K2 Data Centres – Making Data Modular

K2’s unique approach to modular construction is revolutionising the implementation of hyper-scale infrastructure assets.

As online retail, digitalisation and the Internet of Things become ever more in demand, so grows the need for robust, large-scale data infrastructure to support it. K2 Data Centres was founded in 2017 as a subsidiary of Singapore’s Kuok Group to meet that need as an international developer, owner, and operator of hyper-scale digital infrastructure assets.

The company has become a specialist in providing the critical digital infrastructure to leading technology companies, laying the foundations for the internet, cloud services and even as-yet undeveloped digital solutions.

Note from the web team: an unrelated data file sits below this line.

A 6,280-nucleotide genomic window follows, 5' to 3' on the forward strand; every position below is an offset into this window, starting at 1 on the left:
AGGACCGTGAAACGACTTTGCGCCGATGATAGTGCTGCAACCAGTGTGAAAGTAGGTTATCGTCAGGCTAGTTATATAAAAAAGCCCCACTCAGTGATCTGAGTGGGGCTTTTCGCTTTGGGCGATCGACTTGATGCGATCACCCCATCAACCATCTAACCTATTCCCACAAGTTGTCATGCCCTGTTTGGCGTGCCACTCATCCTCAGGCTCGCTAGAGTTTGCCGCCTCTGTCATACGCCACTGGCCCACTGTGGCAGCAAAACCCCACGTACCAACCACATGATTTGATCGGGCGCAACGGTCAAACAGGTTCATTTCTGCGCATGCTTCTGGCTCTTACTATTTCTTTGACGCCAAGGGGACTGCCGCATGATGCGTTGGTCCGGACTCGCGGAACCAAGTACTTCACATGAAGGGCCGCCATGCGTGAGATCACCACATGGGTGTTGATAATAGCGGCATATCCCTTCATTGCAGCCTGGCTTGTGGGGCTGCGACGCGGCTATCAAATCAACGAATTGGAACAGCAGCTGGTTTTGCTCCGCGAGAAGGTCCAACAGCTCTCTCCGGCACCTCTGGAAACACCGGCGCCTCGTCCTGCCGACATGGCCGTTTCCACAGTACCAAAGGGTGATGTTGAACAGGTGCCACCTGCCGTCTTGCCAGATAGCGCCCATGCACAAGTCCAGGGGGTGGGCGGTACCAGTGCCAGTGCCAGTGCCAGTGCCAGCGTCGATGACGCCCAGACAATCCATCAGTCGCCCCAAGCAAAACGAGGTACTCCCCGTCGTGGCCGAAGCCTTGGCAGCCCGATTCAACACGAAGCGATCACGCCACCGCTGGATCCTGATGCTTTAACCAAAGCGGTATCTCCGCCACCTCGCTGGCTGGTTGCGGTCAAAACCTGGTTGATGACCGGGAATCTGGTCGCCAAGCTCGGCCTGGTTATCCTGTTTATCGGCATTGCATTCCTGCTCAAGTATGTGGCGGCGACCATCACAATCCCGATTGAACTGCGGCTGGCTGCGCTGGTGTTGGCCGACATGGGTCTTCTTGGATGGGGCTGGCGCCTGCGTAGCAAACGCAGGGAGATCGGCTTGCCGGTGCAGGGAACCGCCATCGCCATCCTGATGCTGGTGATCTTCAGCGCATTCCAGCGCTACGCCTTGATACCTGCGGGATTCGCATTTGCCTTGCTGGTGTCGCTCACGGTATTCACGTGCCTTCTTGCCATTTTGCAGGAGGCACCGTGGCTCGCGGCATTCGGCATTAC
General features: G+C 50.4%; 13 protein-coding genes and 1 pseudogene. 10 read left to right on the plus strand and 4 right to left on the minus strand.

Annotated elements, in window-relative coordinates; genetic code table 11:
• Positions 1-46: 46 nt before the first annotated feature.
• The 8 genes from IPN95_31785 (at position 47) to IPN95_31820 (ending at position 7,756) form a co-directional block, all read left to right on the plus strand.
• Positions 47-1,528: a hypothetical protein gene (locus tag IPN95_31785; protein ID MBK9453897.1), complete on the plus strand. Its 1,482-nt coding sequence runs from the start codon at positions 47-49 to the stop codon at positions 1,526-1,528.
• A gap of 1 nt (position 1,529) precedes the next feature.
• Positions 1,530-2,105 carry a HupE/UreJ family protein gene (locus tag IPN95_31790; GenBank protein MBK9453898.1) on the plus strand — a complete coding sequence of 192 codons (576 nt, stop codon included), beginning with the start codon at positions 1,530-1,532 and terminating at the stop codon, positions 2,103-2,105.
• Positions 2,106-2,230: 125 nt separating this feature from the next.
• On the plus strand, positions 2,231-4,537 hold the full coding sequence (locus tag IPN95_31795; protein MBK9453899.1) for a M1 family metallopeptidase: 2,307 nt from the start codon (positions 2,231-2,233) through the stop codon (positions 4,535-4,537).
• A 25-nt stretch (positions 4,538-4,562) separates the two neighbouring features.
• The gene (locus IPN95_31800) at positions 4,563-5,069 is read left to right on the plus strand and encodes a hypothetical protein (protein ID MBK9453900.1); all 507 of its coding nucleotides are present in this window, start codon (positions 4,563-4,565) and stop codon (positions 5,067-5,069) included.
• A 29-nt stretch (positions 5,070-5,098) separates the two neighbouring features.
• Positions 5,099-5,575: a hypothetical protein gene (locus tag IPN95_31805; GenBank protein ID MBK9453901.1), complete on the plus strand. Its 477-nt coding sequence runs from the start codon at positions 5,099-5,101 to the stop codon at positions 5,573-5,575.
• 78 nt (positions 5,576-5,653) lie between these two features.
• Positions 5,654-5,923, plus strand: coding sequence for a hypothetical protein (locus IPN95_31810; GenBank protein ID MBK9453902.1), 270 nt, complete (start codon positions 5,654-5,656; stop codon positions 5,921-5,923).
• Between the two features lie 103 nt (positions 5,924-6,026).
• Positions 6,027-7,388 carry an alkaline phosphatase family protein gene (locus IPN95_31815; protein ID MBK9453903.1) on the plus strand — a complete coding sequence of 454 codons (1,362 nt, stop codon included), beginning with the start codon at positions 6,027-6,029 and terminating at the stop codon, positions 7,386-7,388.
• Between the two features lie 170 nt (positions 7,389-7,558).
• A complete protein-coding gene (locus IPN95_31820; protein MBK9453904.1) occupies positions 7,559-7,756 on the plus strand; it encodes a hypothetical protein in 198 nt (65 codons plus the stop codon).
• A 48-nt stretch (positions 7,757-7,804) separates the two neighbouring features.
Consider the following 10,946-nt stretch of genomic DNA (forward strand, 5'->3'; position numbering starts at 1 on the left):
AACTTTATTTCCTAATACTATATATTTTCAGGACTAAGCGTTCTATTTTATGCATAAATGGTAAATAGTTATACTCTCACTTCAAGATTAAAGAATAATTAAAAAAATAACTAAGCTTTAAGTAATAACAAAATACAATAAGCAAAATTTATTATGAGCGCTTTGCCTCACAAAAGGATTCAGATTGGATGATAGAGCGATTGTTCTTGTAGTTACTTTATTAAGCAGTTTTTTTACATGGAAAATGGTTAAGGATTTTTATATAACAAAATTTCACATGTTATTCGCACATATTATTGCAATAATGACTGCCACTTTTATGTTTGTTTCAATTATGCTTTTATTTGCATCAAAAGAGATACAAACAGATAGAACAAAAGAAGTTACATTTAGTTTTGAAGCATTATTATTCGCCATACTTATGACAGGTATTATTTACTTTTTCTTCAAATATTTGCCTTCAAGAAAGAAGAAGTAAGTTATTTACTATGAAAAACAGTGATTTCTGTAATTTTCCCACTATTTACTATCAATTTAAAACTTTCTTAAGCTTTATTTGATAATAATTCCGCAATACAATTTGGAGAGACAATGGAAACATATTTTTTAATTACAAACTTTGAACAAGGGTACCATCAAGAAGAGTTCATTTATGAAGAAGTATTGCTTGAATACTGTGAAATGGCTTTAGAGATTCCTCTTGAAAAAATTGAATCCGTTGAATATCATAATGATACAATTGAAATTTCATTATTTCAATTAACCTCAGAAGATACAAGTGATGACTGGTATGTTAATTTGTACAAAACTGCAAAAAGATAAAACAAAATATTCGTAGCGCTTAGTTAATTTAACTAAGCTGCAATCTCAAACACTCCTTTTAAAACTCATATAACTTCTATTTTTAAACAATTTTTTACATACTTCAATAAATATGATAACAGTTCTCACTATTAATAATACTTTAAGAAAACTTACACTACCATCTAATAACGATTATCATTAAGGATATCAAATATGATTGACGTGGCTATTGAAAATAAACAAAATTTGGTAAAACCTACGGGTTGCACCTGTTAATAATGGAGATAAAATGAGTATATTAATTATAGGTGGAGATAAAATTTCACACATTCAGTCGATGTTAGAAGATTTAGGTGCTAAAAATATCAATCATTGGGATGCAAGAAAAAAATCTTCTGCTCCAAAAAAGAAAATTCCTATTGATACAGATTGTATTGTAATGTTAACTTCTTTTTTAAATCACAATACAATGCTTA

It has built a proven track record of world-leading levels of service, and is equipped to act as a technically focused, long-term partner to its customers, providing peace of mind to those investing in significant physical network, storage, and computing resources to serve millions of users of online and digital tools.

We are serving hyper-scale customers who may not be able to act as quickly as we do because they cannot move forward without a lot of approvals on internal issues, but we are a privately-owned company,” explains Dr Fred Ho, Chief Technical Officer of K2. “We can make decisions quickly. When we receive the signal from our user when can act on it immediately.”

That ability to act quickly is more important than ever at a time when demand for data centres is rapidly on the increase.